(CBS News) – While Apple has pushed back against the FBI by refusing to create a “backdoor” that could allow investigators to unlock the iPhone belonging to one of the San Bernardino terrorists, a 2015 court case reveals that the company has unlocked phones for the federal government “many times” in the past.
Between 2008 and 2015, Apple repeatedly complied with government requests to retrieve data from locked phones, federal prosecutors in New York argued recently while requesting a court order to access data on the iPhone of a suspect in a drug case.
The case involves a suspect named Jun Feng who is charged with possession and distribution of methamphetamine. Feng’s iPhone 5s was seized under a search warrant, but investigators have not been able to unlock it.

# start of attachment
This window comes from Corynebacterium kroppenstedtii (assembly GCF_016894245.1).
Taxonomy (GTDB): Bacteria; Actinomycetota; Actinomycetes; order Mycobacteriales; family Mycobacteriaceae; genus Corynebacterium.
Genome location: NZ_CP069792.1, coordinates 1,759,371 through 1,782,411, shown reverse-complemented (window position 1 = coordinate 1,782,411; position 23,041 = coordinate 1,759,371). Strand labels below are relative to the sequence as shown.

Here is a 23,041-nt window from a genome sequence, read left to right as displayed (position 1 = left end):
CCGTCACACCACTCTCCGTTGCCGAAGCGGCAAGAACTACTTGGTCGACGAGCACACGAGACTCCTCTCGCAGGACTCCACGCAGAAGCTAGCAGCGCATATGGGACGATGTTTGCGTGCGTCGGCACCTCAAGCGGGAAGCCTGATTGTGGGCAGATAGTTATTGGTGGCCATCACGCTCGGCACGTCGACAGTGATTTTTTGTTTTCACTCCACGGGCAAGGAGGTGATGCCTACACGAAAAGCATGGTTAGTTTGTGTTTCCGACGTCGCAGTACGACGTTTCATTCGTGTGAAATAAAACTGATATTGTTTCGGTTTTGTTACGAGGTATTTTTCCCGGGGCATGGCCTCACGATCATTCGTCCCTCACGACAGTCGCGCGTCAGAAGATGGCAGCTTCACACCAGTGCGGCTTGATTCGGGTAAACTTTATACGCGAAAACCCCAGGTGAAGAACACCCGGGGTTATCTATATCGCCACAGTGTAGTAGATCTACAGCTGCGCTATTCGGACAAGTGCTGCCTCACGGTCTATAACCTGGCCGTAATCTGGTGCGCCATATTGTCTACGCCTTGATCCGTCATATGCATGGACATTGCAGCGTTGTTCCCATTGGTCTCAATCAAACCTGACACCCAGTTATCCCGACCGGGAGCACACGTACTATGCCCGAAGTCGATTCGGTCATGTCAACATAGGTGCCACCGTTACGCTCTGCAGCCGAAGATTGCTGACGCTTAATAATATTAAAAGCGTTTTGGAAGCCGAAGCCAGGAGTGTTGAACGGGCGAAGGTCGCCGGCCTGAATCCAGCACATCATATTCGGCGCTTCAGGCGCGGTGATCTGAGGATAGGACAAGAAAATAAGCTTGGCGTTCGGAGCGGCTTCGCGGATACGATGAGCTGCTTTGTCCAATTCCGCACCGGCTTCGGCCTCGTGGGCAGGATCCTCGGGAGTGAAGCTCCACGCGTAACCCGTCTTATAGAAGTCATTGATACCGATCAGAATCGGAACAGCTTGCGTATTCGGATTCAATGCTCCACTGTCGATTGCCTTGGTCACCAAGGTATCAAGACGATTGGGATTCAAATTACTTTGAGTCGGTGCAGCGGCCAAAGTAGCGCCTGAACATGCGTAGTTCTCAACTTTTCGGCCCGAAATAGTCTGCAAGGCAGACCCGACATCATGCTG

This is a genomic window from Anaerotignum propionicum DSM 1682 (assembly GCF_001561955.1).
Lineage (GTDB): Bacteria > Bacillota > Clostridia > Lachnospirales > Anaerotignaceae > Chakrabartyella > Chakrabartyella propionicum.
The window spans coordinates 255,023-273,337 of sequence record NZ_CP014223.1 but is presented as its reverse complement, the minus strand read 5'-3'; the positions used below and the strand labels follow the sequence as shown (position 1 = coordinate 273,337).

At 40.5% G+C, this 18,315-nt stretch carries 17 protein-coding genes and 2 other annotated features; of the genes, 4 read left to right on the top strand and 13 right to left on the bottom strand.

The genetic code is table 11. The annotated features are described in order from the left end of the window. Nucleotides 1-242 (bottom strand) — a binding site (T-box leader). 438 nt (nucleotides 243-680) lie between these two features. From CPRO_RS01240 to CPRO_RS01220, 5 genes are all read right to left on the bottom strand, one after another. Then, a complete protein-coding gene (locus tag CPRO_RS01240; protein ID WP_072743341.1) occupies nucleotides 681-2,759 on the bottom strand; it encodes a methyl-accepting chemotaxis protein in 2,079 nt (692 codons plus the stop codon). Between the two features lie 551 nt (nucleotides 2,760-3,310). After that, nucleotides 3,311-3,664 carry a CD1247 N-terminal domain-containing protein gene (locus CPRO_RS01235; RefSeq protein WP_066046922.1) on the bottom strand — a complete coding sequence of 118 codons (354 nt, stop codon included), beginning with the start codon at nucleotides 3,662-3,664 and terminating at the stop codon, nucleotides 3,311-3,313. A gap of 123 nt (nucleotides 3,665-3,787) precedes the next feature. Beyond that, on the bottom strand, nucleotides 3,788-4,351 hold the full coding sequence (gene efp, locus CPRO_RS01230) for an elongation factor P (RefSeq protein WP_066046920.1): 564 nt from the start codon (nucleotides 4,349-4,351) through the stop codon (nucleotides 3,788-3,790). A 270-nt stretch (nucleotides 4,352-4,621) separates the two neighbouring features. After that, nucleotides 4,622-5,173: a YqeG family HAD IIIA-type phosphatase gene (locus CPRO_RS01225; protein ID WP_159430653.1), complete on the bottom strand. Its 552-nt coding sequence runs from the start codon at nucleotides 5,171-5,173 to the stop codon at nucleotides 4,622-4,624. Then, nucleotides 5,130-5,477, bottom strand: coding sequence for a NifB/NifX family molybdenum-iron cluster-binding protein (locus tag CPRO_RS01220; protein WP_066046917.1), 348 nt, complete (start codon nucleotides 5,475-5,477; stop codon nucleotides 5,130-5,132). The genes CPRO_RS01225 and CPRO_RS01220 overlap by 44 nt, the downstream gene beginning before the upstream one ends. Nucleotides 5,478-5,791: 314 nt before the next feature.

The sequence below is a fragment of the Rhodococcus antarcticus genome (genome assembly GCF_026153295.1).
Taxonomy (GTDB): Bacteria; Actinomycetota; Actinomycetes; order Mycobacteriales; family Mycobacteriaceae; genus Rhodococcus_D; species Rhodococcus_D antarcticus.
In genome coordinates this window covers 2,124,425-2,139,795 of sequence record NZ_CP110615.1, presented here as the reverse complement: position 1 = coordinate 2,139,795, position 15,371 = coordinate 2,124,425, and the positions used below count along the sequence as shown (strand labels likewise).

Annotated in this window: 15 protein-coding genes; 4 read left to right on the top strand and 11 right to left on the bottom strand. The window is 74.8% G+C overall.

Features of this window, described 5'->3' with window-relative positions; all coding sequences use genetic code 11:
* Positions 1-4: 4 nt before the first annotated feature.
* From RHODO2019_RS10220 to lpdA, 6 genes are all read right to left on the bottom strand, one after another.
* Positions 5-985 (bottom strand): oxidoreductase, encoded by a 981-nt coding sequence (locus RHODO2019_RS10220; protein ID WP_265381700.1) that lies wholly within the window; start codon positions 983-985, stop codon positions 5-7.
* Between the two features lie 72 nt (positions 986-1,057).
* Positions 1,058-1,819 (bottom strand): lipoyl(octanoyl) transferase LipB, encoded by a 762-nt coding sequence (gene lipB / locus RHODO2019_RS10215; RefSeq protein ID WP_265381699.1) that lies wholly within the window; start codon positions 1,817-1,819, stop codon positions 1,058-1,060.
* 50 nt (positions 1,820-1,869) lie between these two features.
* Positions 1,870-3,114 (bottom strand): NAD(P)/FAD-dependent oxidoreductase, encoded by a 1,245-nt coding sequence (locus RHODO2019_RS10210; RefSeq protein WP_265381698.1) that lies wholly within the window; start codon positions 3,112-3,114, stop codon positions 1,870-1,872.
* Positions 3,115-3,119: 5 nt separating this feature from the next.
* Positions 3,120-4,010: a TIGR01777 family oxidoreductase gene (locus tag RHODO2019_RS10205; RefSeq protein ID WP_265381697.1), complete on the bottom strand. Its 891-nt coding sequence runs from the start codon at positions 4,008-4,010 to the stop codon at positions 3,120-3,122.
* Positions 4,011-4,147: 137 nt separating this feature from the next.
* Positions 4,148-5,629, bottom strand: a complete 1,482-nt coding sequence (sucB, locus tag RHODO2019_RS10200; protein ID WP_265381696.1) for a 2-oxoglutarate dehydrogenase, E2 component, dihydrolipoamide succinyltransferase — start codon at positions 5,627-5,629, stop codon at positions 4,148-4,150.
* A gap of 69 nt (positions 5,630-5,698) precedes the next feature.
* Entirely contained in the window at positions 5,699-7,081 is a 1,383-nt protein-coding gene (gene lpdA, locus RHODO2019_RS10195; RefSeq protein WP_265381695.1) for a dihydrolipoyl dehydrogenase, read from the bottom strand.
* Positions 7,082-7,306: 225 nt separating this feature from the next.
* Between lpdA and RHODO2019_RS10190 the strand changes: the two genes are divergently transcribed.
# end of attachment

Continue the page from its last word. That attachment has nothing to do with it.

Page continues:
“The government is not aware of any prior instance in which Apple objected to such an order,” U.S. Attorney Robert L. Capers stated in court documents. “Indeed, Apple has repeatedly assisted law enforcement officers in federal criminal cases by extracting data from passcode-locked iPhones pursuant to court orders.”
At a hearing on the case in Brooklyn on Monday, Assistant U.S. Attorney Saritha Komatireddy said Apple has complied with the government in “at least” 70 similar cases, Vice’s Motherboard reports.
However, the San Bernardino case is different in a significant way. The phones involved in the previous cases cited by prosecutors were running earlier versions of the iOS operating system that didn’t have the same level of encryption — technology that was put in place specifically to keep user data private.
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